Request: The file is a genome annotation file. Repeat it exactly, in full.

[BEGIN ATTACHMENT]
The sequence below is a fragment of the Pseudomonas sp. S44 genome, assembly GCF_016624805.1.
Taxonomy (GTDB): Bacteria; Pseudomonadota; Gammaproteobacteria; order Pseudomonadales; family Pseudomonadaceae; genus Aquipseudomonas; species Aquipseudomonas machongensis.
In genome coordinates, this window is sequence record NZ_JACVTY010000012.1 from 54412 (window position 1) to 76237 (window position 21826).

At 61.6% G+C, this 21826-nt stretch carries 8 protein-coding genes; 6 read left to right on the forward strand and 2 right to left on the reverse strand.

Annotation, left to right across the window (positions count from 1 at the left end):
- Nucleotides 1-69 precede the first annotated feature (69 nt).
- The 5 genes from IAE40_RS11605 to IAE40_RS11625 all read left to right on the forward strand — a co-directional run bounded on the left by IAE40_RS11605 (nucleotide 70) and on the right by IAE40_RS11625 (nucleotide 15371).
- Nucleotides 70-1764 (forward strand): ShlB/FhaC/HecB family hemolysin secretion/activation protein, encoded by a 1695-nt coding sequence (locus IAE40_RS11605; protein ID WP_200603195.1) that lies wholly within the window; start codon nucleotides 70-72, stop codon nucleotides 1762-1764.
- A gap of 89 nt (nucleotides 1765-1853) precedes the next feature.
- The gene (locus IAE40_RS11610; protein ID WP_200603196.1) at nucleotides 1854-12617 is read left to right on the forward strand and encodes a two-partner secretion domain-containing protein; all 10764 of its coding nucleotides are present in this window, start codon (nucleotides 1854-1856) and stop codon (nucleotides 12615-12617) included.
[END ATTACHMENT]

The sequence below is a fragment of the Pseudomonas sp. S44 genome, assembly GCF_016624805.1.
Taxonomy (GTDB): Bacteria; Pseudomonadota; Gammaproteobacteria; order Pseudomonadales; family Pseudomonadaceae; genus Aquipseudomonas; species Aquipseudomonas machongensis.
In genome coordinates, this window is sequence record NZ_JACVTY010000012.1 from 54412 (window position 1) to 76237 (window position 21826).

At 61.6% G+C, this 21826-nt stretch carries 8 protein-coding genes; 6 read left to right on the forward strand and 2 right to left on the reverse strand.

Annotation, left to right across the window (positions count from 1 at the left end):
- Nucleotides 1-69 precede the first annotated feature (69 nt).
- The 5 genes from IAE40_RS11605 to IAE40_RS11625 all read left to right on the forward strand — a co-directional run bounded on the left by IAE40_RS11605 (nucleotide 70) and on the right by IAE40_RS11625 (nucleotide 15371).
- Nucleotides 70-1764 (forward strand): ShlB/FhaC/HecB family hemolysin secretion/activation protein, encoded by a 1695-nt coding sequence (locus IAE40_RS11605; protein ID WP_200603195.1) that lies wholly within the window; start codon nucleotides 70-72, stop codon nucleotides 1762-1764.
- A gap of 89 nt (nucleotides 1765-1853) precedes the next feature.
- The gene (locus IAE40_RS11610; protein ID WP_200603196.1) at nucleotides 1854-12617 is read left to right on the forward strand and encodes a two-partner secretion domain-containing protein; all 10764 of its coding nucleotides are present in this window, start codon (nucleotides 1854-1856) and stop codon (nucleotides 12615-12617) included.